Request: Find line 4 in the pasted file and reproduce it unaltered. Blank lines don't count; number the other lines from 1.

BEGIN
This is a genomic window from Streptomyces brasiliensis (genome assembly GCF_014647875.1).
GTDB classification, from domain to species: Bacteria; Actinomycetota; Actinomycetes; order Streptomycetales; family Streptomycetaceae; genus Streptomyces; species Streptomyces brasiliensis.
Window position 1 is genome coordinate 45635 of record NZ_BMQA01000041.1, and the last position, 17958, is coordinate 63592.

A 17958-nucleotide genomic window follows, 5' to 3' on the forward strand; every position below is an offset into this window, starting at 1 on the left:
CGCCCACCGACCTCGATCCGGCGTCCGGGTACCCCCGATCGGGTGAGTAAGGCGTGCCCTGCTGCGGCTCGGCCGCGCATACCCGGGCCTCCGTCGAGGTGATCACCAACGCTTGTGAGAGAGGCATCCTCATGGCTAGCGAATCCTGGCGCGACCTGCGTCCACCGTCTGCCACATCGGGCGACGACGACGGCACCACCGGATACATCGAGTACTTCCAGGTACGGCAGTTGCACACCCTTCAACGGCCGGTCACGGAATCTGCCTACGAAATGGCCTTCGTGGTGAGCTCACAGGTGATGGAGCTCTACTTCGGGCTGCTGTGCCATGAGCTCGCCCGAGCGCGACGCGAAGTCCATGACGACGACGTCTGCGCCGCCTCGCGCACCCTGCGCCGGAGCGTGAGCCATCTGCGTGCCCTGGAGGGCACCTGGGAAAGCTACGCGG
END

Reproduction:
A 17958-nucleotide genomic window follows, 5' to 3' on the forward strand; every position below is an offset into this window, starting at 1 on the left: